Brookfield Community Monitors Installed to Address Flight Plan Noise Impact

Brookfield

Amidst the mounting concerns about escalating aircraft noise in the Brookfield and Upper Brookfield areas, temporary noise monitors have been installed to capture data and analyse the impact of flight operations. 

The move comes as part of a broader initiative by Airservices Australia (ASA) to address the growing issue of aircraft noise across Brisbane. The results from these monitors will be shared with the community after three months of data collection via the WebTrak platform.

The temporary monitors have been strategically positioned at Jones Rd in Brookfield and Carbine Rd in Upper Brookfield. These locations were chosen to assess the noise impact of aircraft departure and arrival operations, respectively. The initiative underscores ASA’s commitment to addressing community concerns and involving residents in the decision-making process.

Community Engagement Sessions to Discuss Flight Path Options

To foster open dialogue and gather valuable input from residents, ASA has announced a series of engagement sessions starting 8 Aug until 10 Sept 2023. These sessions will provide an opportunity for residents to discuss and provide feedback on the proposed flight path changes. 

Among the options being explored are strategies to increase flights over Moreton Bay, reduce nighttime operations’ impact, and distribute flight paths more evenly across affected communities.

Residents of Brookfield, Upper Brookfield, and the nearby suburbs are invited to participate in the community engagement session scheduled for Monday, 14 Aug 2023, from 3:00 p.m. to 7:00 p.m. at Brookfield Hall within the Brookfield Showgrounds. Additionally, ASA is organising online sessions from 6:30 p.m. to 7:30 p.m. for those unable to attend in person, ensuring that as many voices as possible are heard.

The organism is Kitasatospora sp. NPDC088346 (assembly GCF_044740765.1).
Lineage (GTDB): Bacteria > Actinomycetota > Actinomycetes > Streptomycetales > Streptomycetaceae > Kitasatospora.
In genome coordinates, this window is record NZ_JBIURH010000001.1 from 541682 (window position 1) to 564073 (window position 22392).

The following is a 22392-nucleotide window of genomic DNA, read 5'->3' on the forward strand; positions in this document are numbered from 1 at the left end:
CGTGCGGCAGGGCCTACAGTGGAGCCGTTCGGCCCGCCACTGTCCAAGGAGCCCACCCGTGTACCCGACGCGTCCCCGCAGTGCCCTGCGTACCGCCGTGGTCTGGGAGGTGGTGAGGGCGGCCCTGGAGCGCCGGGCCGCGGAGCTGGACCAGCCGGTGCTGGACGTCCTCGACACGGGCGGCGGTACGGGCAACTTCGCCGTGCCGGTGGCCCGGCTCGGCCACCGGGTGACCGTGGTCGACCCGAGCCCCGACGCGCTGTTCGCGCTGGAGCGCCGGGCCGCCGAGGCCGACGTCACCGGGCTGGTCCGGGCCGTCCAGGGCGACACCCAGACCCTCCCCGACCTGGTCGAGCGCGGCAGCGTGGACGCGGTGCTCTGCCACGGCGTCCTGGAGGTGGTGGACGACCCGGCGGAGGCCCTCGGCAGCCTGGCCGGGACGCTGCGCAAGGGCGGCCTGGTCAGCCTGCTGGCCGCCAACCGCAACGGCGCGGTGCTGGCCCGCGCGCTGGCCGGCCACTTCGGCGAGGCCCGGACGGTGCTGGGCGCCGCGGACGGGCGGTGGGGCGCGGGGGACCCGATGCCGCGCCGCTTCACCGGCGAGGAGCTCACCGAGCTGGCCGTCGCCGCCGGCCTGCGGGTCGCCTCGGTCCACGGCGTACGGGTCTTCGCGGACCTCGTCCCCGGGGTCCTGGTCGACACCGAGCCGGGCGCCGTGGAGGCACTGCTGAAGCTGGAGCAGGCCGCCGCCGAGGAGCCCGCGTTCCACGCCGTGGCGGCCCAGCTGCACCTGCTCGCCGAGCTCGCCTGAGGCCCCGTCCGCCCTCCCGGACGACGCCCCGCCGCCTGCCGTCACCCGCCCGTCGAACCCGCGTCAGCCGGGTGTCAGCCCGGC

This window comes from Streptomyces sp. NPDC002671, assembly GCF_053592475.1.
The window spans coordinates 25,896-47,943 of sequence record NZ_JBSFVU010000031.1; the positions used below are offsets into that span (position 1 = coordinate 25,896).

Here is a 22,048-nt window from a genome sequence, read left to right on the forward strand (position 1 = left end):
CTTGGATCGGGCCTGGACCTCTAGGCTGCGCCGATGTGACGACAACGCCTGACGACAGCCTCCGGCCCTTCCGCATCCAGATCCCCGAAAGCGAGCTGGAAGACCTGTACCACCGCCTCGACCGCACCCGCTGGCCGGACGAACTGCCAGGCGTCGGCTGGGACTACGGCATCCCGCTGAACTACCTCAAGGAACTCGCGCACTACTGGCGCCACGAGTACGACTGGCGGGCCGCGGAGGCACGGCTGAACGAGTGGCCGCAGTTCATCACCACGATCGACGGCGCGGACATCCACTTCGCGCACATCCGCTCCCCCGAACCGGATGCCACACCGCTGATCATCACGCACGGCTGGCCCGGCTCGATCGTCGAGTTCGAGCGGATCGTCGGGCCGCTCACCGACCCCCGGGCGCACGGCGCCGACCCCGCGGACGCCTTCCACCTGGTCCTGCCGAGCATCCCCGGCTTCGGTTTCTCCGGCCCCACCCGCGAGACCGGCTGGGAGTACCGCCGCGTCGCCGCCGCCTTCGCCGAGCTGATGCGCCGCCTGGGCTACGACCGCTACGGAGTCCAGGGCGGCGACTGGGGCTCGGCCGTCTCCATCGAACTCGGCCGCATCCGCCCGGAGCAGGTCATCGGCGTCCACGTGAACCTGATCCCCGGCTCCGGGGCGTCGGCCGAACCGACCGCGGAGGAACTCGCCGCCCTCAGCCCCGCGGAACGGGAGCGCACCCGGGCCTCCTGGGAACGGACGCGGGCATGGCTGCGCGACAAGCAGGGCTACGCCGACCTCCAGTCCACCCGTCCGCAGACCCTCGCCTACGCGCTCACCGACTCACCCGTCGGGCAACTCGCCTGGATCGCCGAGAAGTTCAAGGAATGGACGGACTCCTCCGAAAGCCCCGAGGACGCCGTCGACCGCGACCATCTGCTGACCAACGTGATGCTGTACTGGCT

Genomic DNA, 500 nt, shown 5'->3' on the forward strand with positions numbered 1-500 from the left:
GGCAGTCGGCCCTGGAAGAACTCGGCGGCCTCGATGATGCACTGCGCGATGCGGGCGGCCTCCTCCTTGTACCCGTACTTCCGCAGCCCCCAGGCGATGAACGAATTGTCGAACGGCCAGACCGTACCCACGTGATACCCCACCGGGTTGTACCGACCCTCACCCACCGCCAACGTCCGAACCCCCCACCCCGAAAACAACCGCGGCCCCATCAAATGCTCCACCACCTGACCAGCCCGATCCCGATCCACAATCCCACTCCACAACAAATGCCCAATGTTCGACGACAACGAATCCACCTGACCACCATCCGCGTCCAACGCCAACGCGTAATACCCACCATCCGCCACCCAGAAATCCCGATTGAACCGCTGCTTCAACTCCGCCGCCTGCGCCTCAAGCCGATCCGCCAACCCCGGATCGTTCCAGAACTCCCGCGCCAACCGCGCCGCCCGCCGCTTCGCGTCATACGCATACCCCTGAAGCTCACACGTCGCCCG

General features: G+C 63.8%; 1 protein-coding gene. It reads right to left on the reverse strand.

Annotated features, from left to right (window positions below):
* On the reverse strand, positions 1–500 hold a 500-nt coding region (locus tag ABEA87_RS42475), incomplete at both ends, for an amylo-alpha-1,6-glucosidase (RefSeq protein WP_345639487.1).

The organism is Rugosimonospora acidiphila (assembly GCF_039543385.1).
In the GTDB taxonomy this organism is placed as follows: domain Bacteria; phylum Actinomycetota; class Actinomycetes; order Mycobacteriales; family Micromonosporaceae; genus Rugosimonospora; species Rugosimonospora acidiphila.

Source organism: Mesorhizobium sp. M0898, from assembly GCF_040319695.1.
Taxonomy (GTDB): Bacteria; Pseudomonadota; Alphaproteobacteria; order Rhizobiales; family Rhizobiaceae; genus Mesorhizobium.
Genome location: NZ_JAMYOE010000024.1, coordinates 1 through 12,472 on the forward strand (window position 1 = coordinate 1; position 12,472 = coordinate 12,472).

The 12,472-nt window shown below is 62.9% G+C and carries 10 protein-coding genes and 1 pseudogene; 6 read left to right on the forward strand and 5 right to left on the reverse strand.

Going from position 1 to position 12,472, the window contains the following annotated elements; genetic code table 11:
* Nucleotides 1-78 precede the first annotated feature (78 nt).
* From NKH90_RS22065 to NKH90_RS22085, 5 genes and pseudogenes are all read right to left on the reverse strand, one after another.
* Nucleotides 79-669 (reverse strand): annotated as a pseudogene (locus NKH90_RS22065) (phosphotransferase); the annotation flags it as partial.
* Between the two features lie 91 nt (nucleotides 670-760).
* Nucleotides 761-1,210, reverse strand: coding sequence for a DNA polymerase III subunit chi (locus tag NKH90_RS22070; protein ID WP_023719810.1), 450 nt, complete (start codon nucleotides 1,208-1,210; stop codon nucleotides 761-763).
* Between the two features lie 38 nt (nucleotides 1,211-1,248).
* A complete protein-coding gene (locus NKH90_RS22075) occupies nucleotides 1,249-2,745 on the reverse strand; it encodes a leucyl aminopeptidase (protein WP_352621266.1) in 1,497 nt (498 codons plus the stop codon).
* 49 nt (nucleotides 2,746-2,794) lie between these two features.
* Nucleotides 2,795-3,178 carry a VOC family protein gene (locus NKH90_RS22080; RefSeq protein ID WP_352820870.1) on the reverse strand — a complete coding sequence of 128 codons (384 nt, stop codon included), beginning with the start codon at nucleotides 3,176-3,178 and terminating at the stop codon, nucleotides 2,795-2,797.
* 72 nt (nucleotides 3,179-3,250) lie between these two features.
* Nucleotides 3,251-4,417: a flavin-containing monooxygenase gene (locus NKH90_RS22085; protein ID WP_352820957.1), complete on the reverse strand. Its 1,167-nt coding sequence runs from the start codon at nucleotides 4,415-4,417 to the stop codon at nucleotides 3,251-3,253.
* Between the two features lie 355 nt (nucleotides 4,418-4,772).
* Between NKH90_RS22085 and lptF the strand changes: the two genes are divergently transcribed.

Online Sessions 
Tuesday 22 August
Thursday 31 August
Tuesday 5 September

Resurgence of Controversial Flight Path Plan

As part of a comprehensive Noise Action Plan, ASA has unveiled a revived proposal for significant changes to Brisbane Airport’s flight paths. One of the most contentious aspects of the plan involves permitting round-the-clock simultaneous takeoffs and landings from both runways at the airport. The proposal, known as Simultaneous Opposite Direction Runway Operations (SODPROPS), is aimed at addressing the noise issue.

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Initially proposed over two decades ago and subsequently abandoned, the SODPROPS plan was revisited following persistent noise-related complaints from residents. While ASA had initially considered implementing SODPROPS only during nighttime hours, the current proposal envisions extending this practice throughout the day, depending on favourable wind patterns, weather conditions, and air traffic volume.

Brisbane Flight Path
Photo Credit: Airservices Australia

Community Responses and ASA’s Approach

The resurgence of the flight path plan has elicited mixed reactions from the community. Marcus Foth, the spokesperson for the Brisbane Flight Path Community Alliance (BFPCA), welcomed the 24-hour implementation of SODPROPS but expressed reservations about ASA’s communication strategies. Foth criticised the agency for inundating the public with technical terminology, hindering meaningful public engagement.

ASA’s broader proposal includes a commitment to exploring alternative flight path options over the next two years. These options aim to distribute noise impact more equitably across the city without increasing the airport’s overall capacity. 

Whilst the plan is still under review, Brisbane Airport Corporation has expressed support for ASA’s efforts to mitigate noise impact, particularly during nighttime operations. The final decision, shaped by community feedback and revisions, will determine the future trajectory of Brisbane’s flight paths and their potential to alleviate residents’ noise concerns.